The best e-commerce websites are masters of this practice. They know exactly when and what page a website visitor looked at before making a purchase, which often takes place over multiple visits.

For example, a typical website visitor journey make look something like this:

  • 1st visit – Google search
    • visitor leaves after clicking your Facebook page “like” button
  • 2nd visit – Facebook referral
    • visitor leaves
  • 3rd visit – direct (they typed in your URL)
    • visitor leaves after subscribing to your newsletter
  • 4th visit – email referral
    • visitor leaves after making a donation

Based on this example, you could give credit to organic SEO, Facebook and email for finally converting the visitor. There are two schools of thought on which to give the most credit to:

  • First-click attribution (in this case, Google search)
  • Last-click attribution (in this case, email)

First-click is great for giving credit to “discovery,” while last-click is great for pinpointing what finally drove the conversion. Both are important, but there is a great debate among marketers on which is truly the better indicator.

Knowing the path your website visitors take before finally converting on your site (making a donation, signing up to be a volunteer, registering for an event, etc.) allows you to hone your efforts and place a value on all of your marketing channels (social, email, paid ads, etc.).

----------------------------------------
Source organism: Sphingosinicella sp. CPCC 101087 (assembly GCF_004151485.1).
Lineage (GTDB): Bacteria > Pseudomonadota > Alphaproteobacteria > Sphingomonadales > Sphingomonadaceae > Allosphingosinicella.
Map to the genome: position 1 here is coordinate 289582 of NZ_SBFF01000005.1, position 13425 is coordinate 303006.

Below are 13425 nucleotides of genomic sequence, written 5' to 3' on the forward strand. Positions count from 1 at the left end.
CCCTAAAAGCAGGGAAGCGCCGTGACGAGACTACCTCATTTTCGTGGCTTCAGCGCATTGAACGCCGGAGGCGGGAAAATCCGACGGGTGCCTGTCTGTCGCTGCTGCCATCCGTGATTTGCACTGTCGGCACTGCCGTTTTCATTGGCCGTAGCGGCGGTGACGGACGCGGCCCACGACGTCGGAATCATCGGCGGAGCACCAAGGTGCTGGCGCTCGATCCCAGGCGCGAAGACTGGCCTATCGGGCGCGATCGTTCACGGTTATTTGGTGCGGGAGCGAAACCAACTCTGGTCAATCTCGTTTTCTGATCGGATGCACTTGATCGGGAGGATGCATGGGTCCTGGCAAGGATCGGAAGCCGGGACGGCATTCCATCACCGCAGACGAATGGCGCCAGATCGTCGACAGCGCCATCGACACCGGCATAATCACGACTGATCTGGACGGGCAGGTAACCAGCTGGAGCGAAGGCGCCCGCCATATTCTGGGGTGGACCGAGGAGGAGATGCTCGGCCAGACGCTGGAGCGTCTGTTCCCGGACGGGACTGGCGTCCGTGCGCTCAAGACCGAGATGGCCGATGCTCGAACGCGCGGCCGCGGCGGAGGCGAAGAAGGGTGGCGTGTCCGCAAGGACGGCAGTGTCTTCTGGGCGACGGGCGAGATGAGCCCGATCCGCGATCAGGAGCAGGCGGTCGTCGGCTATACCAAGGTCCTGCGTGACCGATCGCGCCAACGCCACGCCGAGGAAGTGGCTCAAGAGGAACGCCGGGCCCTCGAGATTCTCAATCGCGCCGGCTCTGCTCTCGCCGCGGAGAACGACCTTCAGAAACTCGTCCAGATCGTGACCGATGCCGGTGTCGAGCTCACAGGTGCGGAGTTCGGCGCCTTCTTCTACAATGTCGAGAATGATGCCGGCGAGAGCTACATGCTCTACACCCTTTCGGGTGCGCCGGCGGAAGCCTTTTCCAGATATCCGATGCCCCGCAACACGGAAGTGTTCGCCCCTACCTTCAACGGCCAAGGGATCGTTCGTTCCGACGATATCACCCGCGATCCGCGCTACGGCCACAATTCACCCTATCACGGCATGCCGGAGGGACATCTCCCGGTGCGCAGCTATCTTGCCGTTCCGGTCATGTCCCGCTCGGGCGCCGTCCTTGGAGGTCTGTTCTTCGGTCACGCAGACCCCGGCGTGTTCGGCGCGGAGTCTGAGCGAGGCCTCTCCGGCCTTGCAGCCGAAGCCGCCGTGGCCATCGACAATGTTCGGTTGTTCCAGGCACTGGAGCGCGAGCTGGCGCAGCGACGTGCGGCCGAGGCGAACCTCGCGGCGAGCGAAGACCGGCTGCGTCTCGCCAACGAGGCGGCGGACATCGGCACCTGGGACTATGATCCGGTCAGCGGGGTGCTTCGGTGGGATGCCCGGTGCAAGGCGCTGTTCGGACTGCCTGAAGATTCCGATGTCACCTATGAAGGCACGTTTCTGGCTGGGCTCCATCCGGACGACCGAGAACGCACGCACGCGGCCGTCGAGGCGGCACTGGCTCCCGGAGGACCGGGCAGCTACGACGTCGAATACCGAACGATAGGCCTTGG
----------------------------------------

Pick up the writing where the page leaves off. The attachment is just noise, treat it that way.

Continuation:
Google Analytics is a great free tool that allows you to track referrals and visitor journeys through your website. A more robust marketing automation system is needed to actually identify and drill into an individual user’s experience.

4. Earned Media / Owned Media / Paid Media / Leased Media

Today, there are multiple forms of “media” spoken and written about.

  • Earned Media: also known as public relations (being featured in a newspaper article or TV story)
  • Owned Media: also known as content marketing (your blog posts and videos)
  • Paid Media: also known as traditional advertising (TV/radio spots, print ads, billboard)
  • Leased Media: owned content placed on a platform you don’t own (blog posts on Medium, LinkedIn Today or Quora)

A healthy mix of all four is crucial to your overall brand strategy. Being wholly leveraged in only one or two can be costly and ineffective. The great thing about owned and leased media is that it can lead to more earned media mentions, allowing you to spend less money on paid media.

Is your nonprofit utilizing any of the above strategies? Let me know in the comments below!

Four 21st Century Marketing Terms Nonprofits Need to Know

Steven Shattuck

Steven Shattuck is Chief Engagement Officer at Bloomerang and Executive Director of Launch Cause. A prolific writer and speaker, Steven is a contributor to "Fundraising Principles and Practice: Second Edition" and volunteers his time on the Project Work Group of the Fundraising Effectiveness Project and is an AFP Center for Fundraising Innovation (CFI) committee member.

June 10, 2014